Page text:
Balancing the eggs
The development of the embryo is determined by the temperature inside the shell, the embryo temperature. This temperature will dictate the development, but with that also the hatchability and the quality of the day-old chick.
It is often assumed that this temperature is fully dependent on the temperature of the air. Although air temperature has a large influence on it, it is not the only factor and in some situations not even the most important factor to consider.
We want to keep the embryo temperature at a level of 100.0 to 100.5°F. This temperature inside the egg is the result of a balance between the heat production of the embryo on one side and the heat loss of the egg towards it’s environment on the other side.
One side of the balance: heat production
During development, the embryo produces metabolic heat. This heat production depends on the moment of incubation. At start of incubation, the heat production hardly exists. The first signs of heat production can be observed around day 4. From day 8-9 onwards the heat production becomes so high that the embryo temperature will rise if we don’t react on it. At day 18, the heat production is at its highest level. Once the embryo’s starts to pip, the heat production rises again, due to the increased activity.
Not every breed produces the same amount of heat at a given moment in incubation. Broilers produce more heat then layer type birds, high-yielding breeds produce more heat then classical breeds, male lines do normally produce more heat then female lines and within one line males produce more heat then females.
Although there are differences in breeds, the effect of a higher embryo temperature is not equal for all breeds and lines. For instance layer breeds produce less heat then broiler breeds and therefore the embryo temperature will increase less, but the effect of 1 degree increase in layer breeds is much more dramatic then for broiler breeds.
The other side: heat loss
To keep the embryo temperature at the desired level of 100.0-100.5°F, we have to remove enough heat from the shell to compensate for the heat production. There are in principal four factors that influence the heat loss.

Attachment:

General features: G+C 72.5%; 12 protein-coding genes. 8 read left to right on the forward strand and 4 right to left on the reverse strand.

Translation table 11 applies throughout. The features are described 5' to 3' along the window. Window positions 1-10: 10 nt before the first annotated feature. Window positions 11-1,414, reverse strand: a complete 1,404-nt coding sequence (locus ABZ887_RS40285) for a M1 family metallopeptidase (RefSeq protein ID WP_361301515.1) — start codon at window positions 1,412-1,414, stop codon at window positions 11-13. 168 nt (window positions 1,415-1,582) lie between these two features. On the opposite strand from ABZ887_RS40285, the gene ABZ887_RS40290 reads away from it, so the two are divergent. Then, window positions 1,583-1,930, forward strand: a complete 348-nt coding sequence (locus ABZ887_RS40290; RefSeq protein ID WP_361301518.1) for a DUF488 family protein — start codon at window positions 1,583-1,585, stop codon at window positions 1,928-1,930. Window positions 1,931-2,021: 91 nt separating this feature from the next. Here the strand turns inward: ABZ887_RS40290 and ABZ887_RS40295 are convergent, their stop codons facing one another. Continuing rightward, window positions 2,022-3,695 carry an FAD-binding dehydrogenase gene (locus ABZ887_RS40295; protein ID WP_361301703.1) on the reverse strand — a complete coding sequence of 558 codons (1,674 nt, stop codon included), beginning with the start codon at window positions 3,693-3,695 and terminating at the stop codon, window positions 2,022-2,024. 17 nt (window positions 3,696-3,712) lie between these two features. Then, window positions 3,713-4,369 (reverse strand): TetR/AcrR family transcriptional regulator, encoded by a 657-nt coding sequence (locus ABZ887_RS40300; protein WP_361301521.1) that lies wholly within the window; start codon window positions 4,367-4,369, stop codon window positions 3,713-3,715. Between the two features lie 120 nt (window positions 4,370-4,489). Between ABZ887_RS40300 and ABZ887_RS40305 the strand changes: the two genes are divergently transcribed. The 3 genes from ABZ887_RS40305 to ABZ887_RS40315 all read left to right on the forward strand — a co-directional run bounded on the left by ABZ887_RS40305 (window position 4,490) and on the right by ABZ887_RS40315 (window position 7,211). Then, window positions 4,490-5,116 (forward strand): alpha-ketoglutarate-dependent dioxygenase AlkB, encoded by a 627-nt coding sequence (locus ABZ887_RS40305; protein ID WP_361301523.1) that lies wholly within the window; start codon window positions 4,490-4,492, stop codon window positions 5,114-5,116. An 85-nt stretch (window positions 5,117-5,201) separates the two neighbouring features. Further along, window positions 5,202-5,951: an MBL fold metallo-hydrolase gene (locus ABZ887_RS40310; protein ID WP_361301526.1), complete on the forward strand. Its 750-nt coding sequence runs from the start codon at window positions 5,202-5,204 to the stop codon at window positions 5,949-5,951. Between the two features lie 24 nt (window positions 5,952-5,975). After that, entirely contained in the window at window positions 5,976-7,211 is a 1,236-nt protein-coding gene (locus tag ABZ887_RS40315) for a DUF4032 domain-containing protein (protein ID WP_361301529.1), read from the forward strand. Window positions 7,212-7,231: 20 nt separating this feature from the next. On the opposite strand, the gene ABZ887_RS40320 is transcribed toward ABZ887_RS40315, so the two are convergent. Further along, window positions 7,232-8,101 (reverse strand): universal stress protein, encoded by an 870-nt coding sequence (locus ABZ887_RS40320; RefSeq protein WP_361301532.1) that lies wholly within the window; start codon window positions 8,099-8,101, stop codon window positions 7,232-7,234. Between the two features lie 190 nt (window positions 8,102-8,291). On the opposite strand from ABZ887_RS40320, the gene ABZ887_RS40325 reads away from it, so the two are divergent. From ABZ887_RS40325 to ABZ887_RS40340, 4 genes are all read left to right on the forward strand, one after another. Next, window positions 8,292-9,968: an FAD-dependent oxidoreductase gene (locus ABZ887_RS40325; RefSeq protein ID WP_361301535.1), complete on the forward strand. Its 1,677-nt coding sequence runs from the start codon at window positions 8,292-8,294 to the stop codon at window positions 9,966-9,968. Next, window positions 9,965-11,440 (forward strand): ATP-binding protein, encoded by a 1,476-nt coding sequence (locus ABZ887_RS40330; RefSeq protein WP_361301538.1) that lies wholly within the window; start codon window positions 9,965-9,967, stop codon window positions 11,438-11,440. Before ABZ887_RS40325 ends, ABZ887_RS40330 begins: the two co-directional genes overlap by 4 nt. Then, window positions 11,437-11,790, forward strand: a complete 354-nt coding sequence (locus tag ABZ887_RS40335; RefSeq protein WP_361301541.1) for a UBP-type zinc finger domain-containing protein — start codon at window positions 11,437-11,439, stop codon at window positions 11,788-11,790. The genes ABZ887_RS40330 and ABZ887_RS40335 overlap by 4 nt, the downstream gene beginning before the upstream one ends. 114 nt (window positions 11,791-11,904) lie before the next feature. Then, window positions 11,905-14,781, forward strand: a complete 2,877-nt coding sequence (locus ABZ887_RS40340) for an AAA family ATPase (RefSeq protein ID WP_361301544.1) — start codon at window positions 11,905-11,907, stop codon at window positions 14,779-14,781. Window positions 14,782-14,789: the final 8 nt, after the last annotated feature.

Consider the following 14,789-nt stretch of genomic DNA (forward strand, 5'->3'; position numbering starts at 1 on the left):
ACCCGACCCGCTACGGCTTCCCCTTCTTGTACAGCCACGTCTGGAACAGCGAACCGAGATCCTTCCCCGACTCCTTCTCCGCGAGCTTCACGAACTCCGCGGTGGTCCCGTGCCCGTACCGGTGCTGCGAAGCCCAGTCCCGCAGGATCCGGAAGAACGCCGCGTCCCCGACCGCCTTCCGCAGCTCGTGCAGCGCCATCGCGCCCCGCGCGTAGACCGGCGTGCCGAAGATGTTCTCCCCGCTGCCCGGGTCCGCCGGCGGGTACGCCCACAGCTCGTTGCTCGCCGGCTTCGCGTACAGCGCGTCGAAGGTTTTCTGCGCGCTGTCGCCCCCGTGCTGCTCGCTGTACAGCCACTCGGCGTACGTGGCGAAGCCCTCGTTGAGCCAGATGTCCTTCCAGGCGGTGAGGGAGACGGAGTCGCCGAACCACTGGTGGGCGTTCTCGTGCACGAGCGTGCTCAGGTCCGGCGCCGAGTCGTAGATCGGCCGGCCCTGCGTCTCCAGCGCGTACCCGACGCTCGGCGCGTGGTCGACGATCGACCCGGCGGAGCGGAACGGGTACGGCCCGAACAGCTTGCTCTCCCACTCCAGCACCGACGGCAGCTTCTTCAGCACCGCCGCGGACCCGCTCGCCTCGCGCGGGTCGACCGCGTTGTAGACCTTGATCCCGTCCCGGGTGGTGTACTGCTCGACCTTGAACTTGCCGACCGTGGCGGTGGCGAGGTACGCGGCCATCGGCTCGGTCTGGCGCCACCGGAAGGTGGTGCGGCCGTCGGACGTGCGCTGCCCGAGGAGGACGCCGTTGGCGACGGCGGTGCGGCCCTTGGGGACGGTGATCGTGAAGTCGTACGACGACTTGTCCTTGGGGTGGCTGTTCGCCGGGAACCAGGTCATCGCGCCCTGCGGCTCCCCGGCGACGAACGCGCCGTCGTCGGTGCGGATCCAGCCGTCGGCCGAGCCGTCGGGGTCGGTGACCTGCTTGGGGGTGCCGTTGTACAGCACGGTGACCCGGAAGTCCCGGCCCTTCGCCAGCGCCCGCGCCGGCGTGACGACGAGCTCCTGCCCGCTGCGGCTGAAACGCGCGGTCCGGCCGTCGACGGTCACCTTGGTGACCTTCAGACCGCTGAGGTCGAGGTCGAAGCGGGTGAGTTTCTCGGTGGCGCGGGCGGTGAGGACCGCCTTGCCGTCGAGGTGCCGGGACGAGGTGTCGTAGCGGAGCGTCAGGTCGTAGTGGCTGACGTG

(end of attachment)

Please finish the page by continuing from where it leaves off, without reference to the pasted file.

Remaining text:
- Air temperature
A difference in temperature between shell and air will force the heat to flow either towards the shell (when air is warmer then shell) or from the shell (when shell is warmer then air). The bigger the difference in temperature is, the more heat will be transferred.
Humidity influences heat loss in two different ways.
Dry air can contain very little heat in itself. It is actually the water molecules in the air that carry the heat. We call this heat capacity: when more water molecules are present in the air (high humidity), more energy is stored per unit of air. This means that at a given temperature difference, humid air will remove more heat from the egg. As we normally incubate in a narrow range of humidity, this is not a major factor of importance. However, if we incubate at high altitude (low pressure), there are less water molecules in the air, even at the same relative humidity as at low altitude, and the heat loss of eggs will be more difficult.
Eggs evaporate water at a constant rate, to a total of 12 to 14% of their initial weight. This evaporation of water costs energy, and moisture loss will therefore reduce egg temperature. When relative humidity is high, less water is evaporated and less heat will be lost.
These two mechanisms work in opposite directions: A high relative humidity will increase heat loss through increasing heat capacity but at the same time decrease heat loss through decreasing evaporation.
- Air velocity